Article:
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SWA Wiring to shed from existing outdoor socket
Stillfirm 11001213437
2 Posts
Question
hi people, I’m new to the forum, and seeking a bit of advice. My shed (well it’s more of a small open fronted barn/fire pit area) is about 20 metres from the house. Requirement is to run a couple of sockets (or two pairs) and a couple of lights.
I have a length of 3core SWA cable and some existing outdoor sockets on the side of the house.
my thinking is to put the SWA straight in to the existing double socket, run it down the garden (digging in) and in to a junction box to supply the sockets.  The lighting could also be plugged in to the sockets if it made it simpler.
only likely to be running the odd power tool, radio, lamps or other such stuff, fairly light use.
Does this sound ok?
8 Replies
mapj1 80733779
1925 Posts
Good. You pretty much always should connect  the armour to the earth at the supply end, for all the common house earthing arrangements.
However the earth at the load end may or may not be taken from the armour, it may instead be that the armour is insulated, and earth taken from a local electrode, depending if it is better to create a TT island for the load - examples where it is better to have a local earth rod and not use the suppliers earth at  the load end, when the suppliers earth is PME /TNC-s include for car charging points, swimming pools, areas with earth floors and livestock, caravan pitches, and a few other situations. Examples where you would use the house earth are if it has a dry wooden floor and all the electrical items are domestic, and essentially indoors.
Between those extremes lies a large  area requiring some thought.
Stillfirm 11001213437
2 Posts
Thanks guys, back to the more info required qs - I’ll come back with some more info. I fitted SWA previously for some outdoor sockets onto appropriate junction provided by my electrical contractor - and earthed it 😀👍
Zoomup 1100345625
1752 Posts
Exactly, you (experienced electrical engineer person) know what to look for in the electrical dept. whilst playing with the spiders under the floor boards.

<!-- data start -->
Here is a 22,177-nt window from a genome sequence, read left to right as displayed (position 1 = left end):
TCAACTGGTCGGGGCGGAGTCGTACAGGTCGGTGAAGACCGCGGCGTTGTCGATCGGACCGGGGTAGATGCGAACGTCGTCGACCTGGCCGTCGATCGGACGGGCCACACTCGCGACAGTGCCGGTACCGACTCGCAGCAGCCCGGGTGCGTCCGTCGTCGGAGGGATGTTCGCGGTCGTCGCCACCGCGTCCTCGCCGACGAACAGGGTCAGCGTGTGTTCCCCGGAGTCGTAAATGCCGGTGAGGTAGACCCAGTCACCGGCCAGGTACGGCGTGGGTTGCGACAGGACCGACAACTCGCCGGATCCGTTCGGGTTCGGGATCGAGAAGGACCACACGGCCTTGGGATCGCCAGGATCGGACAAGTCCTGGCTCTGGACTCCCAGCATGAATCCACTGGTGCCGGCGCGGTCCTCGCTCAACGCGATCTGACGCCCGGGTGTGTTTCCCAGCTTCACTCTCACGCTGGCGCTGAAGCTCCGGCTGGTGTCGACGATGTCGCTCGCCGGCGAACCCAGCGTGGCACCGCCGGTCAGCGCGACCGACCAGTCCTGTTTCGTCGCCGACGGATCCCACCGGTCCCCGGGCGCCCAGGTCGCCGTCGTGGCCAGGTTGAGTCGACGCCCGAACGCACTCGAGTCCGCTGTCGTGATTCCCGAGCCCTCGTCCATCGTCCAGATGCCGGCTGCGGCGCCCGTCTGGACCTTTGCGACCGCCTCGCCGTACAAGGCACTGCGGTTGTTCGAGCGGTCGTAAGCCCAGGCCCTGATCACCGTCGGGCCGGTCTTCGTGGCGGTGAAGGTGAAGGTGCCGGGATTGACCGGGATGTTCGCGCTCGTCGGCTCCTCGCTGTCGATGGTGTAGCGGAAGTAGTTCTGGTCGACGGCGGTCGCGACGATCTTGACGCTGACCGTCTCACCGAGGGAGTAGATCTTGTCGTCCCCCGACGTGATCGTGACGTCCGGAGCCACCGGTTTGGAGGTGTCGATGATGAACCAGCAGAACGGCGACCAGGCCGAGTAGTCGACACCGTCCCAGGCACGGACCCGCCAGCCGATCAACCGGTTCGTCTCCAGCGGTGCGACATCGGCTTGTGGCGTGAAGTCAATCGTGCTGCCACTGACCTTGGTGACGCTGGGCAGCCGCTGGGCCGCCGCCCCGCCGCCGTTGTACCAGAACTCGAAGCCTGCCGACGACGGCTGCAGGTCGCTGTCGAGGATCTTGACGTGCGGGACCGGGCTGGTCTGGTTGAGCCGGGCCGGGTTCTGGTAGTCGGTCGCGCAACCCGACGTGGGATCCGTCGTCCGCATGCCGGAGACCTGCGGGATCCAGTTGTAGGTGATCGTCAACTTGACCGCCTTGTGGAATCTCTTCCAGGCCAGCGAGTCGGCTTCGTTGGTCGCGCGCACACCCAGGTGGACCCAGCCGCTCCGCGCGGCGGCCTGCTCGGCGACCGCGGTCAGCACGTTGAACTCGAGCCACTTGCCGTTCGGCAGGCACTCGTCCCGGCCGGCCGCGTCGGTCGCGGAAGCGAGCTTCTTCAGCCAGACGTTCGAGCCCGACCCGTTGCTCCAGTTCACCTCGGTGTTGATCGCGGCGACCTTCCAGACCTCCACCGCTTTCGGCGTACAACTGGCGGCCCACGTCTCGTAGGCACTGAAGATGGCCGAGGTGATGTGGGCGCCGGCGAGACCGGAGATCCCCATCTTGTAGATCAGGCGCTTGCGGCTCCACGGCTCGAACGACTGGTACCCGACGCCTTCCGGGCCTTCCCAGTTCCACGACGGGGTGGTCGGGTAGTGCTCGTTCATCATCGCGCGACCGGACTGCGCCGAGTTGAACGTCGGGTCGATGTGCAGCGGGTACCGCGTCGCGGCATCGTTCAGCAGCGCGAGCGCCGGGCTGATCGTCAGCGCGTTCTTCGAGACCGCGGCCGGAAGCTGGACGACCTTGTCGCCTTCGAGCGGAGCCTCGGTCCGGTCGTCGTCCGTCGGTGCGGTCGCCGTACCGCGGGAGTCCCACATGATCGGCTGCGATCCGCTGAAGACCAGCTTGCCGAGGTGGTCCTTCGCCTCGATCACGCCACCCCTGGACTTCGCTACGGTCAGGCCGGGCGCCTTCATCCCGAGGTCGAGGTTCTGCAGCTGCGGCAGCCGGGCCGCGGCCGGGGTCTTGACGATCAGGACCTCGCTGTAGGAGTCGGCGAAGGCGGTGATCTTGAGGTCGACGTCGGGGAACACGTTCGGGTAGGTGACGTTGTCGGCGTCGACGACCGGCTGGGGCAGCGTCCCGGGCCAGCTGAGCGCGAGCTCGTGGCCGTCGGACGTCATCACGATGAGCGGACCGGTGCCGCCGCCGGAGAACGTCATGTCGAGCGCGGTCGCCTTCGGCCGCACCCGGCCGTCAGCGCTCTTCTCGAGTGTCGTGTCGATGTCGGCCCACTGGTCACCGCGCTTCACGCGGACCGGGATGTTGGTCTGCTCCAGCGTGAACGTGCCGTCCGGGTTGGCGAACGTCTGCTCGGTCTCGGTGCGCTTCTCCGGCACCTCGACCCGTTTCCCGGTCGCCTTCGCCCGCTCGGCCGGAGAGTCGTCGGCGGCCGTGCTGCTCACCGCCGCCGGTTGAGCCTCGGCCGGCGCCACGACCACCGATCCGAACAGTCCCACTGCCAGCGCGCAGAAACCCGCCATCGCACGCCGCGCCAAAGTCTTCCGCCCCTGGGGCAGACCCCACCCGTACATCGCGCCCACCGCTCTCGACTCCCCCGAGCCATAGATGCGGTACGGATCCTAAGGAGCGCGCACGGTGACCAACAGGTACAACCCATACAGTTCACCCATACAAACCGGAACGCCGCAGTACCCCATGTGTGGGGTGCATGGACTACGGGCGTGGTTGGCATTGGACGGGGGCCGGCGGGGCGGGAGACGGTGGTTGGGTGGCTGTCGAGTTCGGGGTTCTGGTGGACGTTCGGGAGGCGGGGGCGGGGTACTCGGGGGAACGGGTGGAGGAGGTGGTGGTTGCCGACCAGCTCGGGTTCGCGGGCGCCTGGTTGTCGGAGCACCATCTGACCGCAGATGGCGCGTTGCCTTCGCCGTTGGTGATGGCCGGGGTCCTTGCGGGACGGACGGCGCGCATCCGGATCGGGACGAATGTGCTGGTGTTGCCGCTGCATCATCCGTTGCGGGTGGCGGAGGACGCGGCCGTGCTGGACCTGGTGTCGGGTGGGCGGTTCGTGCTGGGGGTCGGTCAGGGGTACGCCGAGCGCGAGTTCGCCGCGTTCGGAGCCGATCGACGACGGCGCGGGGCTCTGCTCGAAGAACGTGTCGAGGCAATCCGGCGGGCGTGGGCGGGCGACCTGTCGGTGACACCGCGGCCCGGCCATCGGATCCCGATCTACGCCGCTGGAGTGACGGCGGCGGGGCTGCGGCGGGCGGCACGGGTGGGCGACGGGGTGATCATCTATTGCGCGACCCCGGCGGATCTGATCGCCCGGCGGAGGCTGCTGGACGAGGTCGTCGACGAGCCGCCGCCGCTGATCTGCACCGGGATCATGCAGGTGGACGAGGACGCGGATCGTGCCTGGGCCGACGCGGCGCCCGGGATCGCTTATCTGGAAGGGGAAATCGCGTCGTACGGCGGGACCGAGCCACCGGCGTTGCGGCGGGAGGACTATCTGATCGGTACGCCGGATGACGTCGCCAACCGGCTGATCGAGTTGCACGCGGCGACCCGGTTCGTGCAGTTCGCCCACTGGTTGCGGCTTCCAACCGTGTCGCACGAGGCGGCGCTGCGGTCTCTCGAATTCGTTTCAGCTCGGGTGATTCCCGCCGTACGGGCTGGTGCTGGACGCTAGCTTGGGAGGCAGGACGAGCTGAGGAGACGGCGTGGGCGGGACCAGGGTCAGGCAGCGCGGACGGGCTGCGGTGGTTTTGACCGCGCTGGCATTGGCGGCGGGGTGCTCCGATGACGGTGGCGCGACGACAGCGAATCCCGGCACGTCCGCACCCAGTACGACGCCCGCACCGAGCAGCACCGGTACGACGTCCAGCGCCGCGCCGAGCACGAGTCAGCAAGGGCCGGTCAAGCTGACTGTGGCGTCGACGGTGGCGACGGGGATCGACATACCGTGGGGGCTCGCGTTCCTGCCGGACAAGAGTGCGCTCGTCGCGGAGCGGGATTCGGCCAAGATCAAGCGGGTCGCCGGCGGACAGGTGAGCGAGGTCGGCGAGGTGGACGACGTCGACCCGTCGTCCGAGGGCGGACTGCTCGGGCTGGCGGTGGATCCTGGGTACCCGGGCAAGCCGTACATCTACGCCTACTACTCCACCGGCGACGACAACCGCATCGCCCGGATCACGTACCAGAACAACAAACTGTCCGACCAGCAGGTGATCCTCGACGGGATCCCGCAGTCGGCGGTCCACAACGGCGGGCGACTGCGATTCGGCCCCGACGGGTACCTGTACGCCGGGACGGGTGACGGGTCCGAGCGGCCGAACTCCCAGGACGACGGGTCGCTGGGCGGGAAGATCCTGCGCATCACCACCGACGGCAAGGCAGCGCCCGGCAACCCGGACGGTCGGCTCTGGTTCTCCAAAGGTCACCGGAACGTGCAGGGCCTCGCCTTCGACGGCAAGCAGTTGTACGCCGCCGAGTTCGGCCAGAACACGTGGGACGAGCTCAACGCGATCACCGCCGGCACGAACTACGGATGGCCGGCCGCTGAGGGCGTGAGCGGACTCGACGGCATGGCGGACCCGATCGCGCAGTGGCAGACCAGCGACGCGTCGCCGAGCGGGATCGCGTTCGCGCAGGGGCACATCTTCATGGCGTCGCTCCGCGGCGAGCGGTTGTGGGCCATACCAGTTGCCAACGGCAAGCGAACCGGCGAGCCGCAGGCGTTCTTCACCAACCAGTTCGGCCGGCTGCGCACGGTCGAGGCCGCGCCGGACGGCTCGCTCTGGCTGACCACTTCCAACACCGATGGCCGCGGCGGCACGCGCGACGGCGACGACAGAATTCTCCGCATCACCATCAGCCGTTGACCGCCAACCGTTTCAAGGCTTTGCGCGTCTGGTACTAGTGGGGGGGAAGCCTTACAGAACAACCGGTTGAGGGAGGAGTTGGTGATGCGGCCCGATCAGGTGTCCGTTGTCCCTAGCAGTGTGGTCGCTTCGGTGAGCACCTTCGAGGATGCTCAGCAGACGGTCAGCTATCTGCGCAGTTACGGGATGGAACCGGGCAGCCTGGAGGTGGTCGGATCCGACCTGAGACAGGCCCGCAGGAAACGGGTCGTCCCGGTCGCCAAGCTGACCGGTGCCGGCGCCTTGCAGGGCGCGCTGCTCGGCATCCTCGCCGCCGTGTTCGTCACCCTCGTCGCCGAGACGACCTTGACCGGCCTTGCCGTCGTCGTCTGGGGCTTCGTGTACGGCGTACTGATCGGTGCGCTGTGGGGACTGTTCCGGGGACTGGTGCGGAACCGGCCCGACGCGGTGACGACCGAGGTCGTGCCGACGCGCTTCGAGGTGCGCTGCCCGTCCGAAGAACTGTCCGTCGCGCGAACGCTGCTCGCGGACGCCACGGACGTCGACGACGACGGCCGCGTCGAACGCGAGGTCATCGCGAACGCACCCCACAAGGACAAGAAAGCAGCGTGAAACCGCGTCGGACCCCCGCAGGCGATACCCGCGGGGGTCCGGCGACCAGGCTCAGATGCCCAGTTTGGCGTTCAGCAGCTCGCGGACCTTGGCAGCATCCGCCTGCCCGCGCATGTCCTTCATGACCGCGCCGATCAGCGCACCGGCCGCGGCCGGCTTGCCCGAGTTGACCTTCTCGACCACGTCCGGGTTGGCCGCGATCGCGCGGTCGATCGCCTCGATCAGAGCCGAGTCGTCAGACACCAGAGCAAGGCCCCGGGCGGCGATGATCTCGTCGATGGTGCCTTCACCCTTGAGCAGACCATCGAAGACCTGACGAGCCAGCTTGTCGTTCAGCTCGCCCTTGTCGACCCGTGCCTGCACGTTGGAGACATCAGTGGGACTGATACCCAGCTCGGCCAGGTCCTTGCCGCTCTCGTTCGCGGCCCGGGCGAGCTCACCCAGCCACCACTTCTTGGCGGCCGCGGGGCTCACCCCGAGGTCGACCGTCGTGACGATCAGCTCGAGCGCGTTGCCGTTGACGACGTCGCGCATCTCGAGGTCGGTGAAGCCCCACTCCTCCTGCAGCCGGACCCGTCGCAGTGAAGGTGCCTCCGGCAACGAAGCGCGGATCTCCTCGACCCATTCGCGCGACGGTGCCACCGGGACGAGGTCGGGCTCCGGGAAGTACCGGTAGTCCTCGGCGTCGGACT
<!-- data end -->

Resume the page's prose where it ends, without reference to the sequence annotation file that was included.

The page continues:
Z.
Chris Pearson 11001208764
1378 Posts
Judging by the horrors under my daughter's floorboards electricians should not dabble in the sacred art of electrical engineering. 😯

The interesting thing is that virtually all, if not all, of the defects have been revealed on inspection rather than testing.
Zoomup 1100345625
1752 Posts
Yes, that is exactly it Chris. That is why unqualified people should not dabble in the sacred art of electrical engineering. They should leave it to us, the professionals, don't you think?

Z.
Chris Pearson 11001208764
1378 Posts

Zoomup:
The cable did not have the armour earthed, well it was not even connected.

I must say that it is not at all obvious to a lay person that the armour should be earthed; it seems reasonable for a lay person to assume that the purpose of the armour, as with other forms of armour, is to provide mechanical protection.
Zoomup 1100345625
1752 Posts
I have just undertaken a consumer unit renewal. The house was previously owned by a builder. The new owners are having lots of work done including a new kitchen. The builder had run an S.W.A. cable from the back of a downstairs' room socket through the wall to a pond pump position. The cable did not have the armour earthed, well it was not even connected. The outdoor socket was an ordinary indoor type on a pattress mounted on a low wooden stake. No R.C.D. protection at all. The circuit was protected by a B.S. 3036 30 Amp fuse.  The socket was protected from the elements by a removable wooded "hat" that wobbled a bit on the socket stake. Needless to say I disconnected the cable.

Z.
mapj1 80733779
1925 Posts
More info needed. 
1) how are the existing sockets supplied - own circuit, or spurred off the house ring, or just hung off the back of the light switch  ? You need to know, and to be sure they are in fact supplied correctly to begin with, i.e. from a circuit that can take the load, and the supply cable is co-ordinated with the rating of the fuse or breaker, and there is RCD protection.
If they are spurred off an existing ring, it is a very good idea  to add a fused spur or RCD spur with a switch inside the house to protect just the outdoor bit, than you can isolate it when you go on hols or if water gets in.

2) This SWA - what is it's copper cross section? - for sockets over that distance I'd expect at least 2.5mmsq if the circuit fuse or breaker was 20A or less. Perhaps 4mmsq. Again, the cable size needs to co-ordinate for the rating of rest of the circuit. Look up how to terminate the IP rated glands unless you already know what you are doing.
3)Digging in  - if it is not under a concrete path, I'd suggest aim for half meter down or more, in case the garden gets dug at some point.

4) Earthing. How is your house earth, TT, TNS or TNC-s . Also is the shed floor timber and dry, or cement or earth or possibly damp, and is it possible you may plug something in and take it outside ?
Please confirm all these things, as it affects what is recommended for the earthing at the shed end of thing

5) Using a fused spur off the power cct.  for the light switch at the shed end may be OK - but you do need to think about what happens if lights all trip off due to a faulty appliance  - emergency lights or any critical loads.

So in summary it may well be OK, but it depends.





 

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